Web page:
Don Schrider Pens

Discussion in 'Coop & Run - Design, Construction, & Maintenance' started by ranlan, Dec 13, 2011.

  1. ranlan

    ranlan Out Of The Brooder

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    Nov 10, 2011
    I have been reading "The Small Scale Poultry Flock" and am reading about the pens built by Don Schrider on pvs 66 & 67. The appear to be built with Priefert dog kennels. I am looking t more ics of how the half roof is attacked and if there is a cover over the entire pen. Does anyone have any better pics of pnes like those? I have searched the internet and can't find them. I hope someone can help.
     
  2. swatchick

    swatchick Out Of The Brooder

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    Jun 3, 2011
    Look here:
    http://www.backyardpoultrymag.com/issues/6/6-5/want_healthy_birds_give_them_fresh_air.html

    Are these better than what you had found previously?

    I didn't know about Don Schrider, but I built basically the same thing, except with a three sided, covered straw bale structure as one end of the pen. I use a prefert kennel (with hardware cloth on the lowest 3'), with welded wire over the top and, at times, as tarp over the top of the wire. It works great for my flock!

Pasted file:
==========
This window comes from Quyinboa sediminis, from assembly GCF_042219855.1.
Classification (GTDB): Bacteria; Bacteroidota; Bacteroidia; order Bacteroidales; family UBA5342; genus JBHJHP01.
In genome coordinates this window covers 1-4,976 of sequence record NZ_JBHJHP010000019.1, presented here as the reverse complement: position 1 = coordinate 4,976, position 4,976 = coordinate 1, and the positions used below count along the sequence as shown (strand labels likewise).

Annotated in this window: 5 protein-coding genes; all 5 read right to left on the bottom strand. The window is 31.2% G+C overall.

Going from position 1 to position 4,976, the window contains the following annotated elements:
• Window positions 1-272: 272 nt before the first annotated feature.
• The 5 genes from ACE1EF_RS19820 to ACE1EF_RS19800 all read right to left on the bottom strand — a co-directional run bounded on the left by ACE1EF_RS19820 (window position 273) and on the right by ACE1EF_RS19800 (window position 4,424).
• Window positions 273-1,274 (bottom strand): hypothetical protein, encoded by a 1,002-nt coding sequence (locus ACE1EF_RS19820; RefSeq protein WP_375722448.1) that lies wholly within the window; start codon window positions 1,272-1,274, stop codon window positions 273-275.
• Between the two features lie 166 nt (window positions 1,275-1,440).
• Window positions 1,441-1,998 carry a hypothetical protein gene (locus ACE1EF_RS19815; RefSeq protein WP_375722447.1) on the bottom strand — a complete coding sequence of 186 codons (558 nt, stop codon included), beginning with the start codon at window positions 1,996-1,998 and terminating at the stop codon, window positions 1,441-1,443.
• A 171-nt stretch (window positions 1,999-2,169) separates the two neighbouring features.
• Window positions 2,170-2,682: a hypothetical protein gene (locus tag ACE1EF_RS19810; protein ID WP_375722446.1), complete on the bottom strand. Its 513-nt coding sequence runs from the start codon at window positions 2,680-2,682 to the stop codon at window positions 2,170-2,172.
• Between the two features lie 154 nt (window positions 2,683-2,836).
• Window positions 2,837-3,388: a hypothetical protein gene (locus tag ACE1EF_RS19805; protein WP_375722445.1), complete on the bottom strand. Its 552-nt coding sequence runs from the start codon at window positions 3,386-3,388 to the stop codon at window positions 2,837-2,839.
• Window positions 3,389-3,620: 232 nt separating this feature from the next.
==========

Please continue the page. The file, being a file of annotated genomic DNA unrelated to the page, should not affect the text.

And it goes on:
3. ranlan

    ranlan Out Of The Brooder

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    Nov 10, 2011
    Thank you SwatChick,
    That is another of the articles that I found. It still doesn't show how the partial roof is attached. That is what I am wanting to see!
     
  4. madamwlf

    madamwlf Nevermore Acres

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    Mount Airy, MD
    Wow, that was a very interesting read.
     
  5. swatchick

    swatchick Out Of The Brooder

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    Well, I don't know how he did it, but for the permanent roof I made a wooden frame that fit over the top of the portion to be covered -- 2x4 attached to make a rectangle of the correct size, then I attached wire to that for predator proofing, and attached a few cross pieces to which I could attach corrugated roofing. To give it a slight slope, which is all I need for rain water runoff, I just put shims (small pieces of wood) on the side I wanted to have higher up (so it would drain away from the run). The permanently roofed portion has a wooden framed foundation, so I ran some boards from the foundation to the roof frame to tie it all together and keep the roof from blowing off in high winds, but you could also use tie downs that sink into the ground or wire the frame of the roof to the prefert panels too (though if you have very high winds, I'd probably tie down the panels in some way with spikes or the like, just to be safe). Sorry I don't have any pictures of the process -- didn't know then how incredibly helpful the pictures are on these forums!
     

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